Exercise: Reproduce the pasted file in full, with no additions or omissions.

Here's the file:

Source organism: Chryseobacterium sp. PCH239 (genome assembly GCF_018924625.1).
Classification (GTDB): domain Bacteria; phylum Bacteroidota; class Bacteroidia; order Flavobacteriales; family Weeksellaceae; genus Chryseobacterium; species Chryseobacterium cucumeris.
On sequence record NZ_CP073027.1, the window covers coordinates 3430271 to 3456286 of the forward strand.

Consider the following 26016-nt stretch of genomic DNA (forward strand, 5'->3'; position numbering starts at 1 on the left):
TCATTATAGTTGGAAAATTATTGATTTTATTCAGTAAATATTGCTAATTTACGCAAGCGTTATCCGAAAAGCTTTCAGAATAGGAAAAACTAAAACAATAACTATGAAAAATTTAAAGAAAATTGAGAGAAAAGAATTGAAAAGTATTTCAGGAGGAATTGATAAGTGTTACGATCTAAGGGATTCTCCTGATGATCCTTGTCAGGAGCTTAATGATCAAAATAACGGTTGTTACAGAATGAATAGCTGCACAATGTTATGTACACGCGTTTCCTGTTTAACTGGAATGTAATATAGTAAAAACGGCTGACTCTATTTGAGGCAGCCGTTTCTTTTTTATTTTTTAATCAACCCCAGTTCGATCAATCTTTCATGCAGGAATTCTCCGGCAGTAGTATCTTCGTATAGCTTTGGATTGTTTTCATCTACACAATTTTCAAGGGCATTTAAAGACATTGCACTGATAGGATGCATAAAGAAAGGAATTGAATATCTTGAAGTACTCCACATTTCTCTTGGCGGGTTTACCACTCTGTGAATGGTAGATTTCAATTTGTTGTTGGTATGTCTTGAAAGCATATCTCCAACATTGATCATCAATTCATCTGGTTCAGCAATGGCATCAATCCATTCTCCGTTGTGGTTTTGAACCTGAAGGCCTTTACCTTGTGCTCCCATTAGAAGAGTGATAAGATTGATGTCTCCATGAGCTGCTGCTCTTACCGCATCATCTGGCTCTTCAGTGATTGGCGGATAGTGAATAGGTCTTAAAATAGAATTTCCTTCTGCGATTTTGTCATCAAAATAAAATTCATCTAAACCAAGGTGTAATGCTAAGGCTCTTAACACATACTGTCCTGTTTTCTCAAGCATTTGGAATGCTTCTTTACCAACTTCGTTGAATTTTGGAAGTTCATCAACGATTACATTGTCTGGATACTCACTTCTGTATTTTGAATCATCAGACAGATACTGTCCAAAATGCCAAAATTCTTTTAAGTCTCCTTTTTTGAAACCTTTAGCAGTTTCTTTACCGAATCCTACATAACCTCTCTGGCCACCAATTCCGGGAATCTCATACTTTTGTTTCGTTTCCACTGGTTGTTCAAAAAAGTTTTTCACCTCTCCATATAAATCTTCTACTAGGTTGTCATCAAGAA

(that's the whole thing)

Source organism: Chryseobacterium sp. PCH239 (genome assembly GCF_018924625.1).
Classification (GTDB): domain Bacteria; phylum Bacteroidota; class Bacteroidia; order Flavobacteriales; family Weeksellaceae; genus Chryseobacterium; species Chryseobacterium cucumeris.
On sequence record NZ_CP073027.1, the window covers coordinates 3430271 to 3456286 of the forward strand.

Consider the following 26016-nt stretch of genomic DNA (forward strand, 5'->3'; position numbering starts at 1 on the left):
TCATTATAGTTGGAAAATTATTGATTTTATTCAGTAAATATTGCTAATTTACGCAAGCGTTATCCGAAAAGCTTTCAGAATAGGAAAAACTAAAACAATAACTATGAAAAATTTAAAGAAAATTGAGAGAAAAGAATTGAAAAGTATTTCAGGAGGAATTGATAAGTGTTACGATCTAAGGGATTCTCCTGATGATCCTTGTCAGGAGCTTAATGATCAAAATAACGGTTGTTACAGAATGAATAGCTGCACAATGTTATGTACACGCGTTTCCTGTTTAACTGGAATGTAATATAGTAAAAACGGCTGACTCTATTTGAGGCAGCCGTTTCTTTTTTATTTTTTAATCAACCCCAGTTCGATCAATCTTTCATGCAGGAATTCTCCGGCAGTAGTATCTTCGTATAGCTTTGGATTGTTTTCATCTACACAATTTTCAAGGGCATTTAAAGACATTGCACTGATAGGATGCATAAAGAAAGGAATTGAATATCTTGAAGTACTCCACATTTCTCTTGGCGGGTTTACCACTCTGTGAATGGTAGATTTCAATTTGTTGTTGGTATGTCTTGAAAGCATATCTCCAACATTGATCATCAATTCATCTGGTTCAGCAATGGCATCAATCCATTCTCCGTTGTGGTTTTGAACCTGAAGGCCTTTACCTTGTGCTCCCATTAGAAGAGTGATAAGATTGATGTCTCCATGAGCTGCTGCTCTTACCGCATCATCTGGCTCTTCAGTGATTGGCGGATAGTGAATAGGTCTTAAAATAGAATTTCCTTCTGCGATTTTGTCATCAAAATAAAATTCATCTAAACCAAGGTGTAATGCTAAGGCTCTTAACACATACTGTCCTGTTTTCTCAAGCATTTGGAATGCTTCTTTACCAACTTCGTTGAATTTTGGAAGTTCATCAACGATTACATTGTCTGGATACTCACTTCTGTATTTTGAATCATCAGACAGATACTGTCCAAAATGCCAAAATTCTTTTAAGTCTCCTTTTTTGAAACCTTTAGCAGTTTCTTTACCGAATCCTACATAACCTCTCTGGCCACCAATTCCGGGAATCTCATACTTTTGTTTCGTTTCCACTGGTTGTTCAAAAAAGTTTTTCACCTCTCCATATAAATCTTCTACTAGGTTGTCATCAAGAA